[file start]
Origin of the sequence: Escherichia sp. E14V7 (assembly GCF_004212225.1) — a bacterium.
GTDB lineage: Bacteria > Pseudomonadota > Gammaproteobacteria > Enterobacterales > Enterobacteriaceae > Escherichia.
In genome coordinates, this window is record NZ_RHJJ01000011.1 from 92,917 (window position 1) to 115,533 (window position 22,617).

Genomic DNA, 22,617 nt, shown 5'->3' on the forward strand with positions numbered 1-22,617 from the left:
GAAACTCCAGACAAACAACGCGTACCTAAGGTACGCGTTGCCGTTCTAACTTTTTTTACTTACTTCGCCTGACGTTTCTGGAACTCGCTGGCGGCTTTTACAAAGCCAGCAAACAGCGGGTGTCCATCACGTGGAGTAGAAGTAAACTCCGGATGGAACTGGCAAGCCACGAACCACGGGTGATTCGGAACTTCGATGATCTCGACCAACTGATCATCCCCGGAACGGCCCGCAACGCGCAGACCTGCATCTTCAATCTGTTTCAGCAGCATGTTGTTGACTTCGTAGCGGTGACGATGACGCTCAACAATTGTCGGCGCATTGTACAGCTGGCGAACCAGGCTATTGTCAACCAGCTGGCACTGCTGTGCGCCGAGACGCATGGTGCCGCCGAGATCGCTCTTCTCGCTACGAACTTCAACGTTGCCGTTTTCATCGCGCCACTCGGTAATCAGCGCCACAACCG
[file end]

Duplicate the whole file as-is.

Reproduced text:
Origin of the sequence: Escherichia sp. E14V7 (assembly GCF_004212225.1) — a bacterium.
GTDB lineage: Bacteria > Pseudomonadota > Gammaproteobacteria > Enterobacterales > Enterobacteriaceae > Escherichia.
In genome coordinates, this window is record NZ_RHJJ01000011.1 from 92,917 (window position 1) to 115,533 (window position 22,617).

Genomic DNA, 22,617 nt, shown 5'->3' on the forward strand with positions numbered 1-22,617 from the left:
GAAACTCCAGACAAACAACGCGTACCTAAGGTACGCGTTGCCGTTCTAACTTTTTTTACTTACTTCGCCTGACGTTTCTGGAACTCGCTGGCGGCTTTTACAAAGCCAGCAAACAGCGGGTGTCCATCACGTGGAGTAGAAGTAAACTCCGGATGGAACTGGCAAGCCACGAACCACGGGTGATTCGGAACTTCGATGATCTCGACCAACTGATCATCCCCGGAACGGCCCGCAACGCGCAGACCTGCATCTTCAATCTGTTTCAGCAGCATGTTGTTGACTTCGTAGCGGTGACGATGACGCTCAACAATTGTCGGCGCATTGTACAGCTGGCGAACCAGGCTATTGTCAACCAGCTGGCACTGCTGTGCGCCGAGACGCATGGTGCCGCCGAGATCGCTCTTCTCGCTACGAACTTCAACGTTGCCGTTTTCATCGCGCCACTCGGTAATCAGCGCCACAACCG